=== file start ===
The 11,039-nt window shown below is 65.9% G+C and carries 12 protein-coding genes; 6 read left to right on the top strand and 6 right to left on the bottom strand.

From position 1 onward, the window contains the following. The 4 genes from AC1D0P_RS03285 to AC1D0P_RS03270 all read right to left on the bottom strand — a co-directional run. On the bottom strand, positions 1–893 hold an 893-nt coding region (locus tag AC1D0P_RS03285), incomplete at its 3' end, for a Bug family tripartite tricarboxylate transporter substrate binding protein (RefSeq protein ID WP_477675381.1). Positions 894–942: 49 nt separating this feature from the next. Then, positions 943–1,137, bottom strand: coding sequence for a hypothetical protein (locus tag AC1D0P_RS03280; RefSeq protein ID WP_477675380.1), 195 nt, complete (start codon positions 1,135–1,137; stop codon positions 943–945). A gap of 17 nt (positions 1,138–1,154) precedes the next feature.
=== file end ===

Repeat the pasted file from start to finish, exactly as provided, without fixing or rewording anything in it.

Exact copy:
The 11,039-nt window shown below is 65.9% G+C and carries 12 protein-coding genes; 6 read left to right on the top strand and 6 right to left on the bottom strand.

From position 1 onward, the window contains the following. The 4 genes from AC1D0P_RS03285 to AC1D0P_RS03270 all read right to left on the bottom strand — a co-directional run. On the bottom strand, positions 1–893 hold an 893-nt coding region (locus tag AC1D0P_RS03285), incomplete at its 3' end, for a Bug family tripartite tricarboxylate transporter substrate binding protein (RefSeq protein ID WP_477675381.1). Positions 894–942: 49 nt separating this feature from the next. Then, positions 943–1,137, bottom strand: coding sequence for a hypothetical protein (locus tag AC1D0P_RS03280; RefSeq protein ID WP_477675380.1), 195 nt, complete (start codon positions 1,135–1,137; stop codon positions 943–945). A gap of 17 nt (positions 1,138–1,154) precedes the next feature.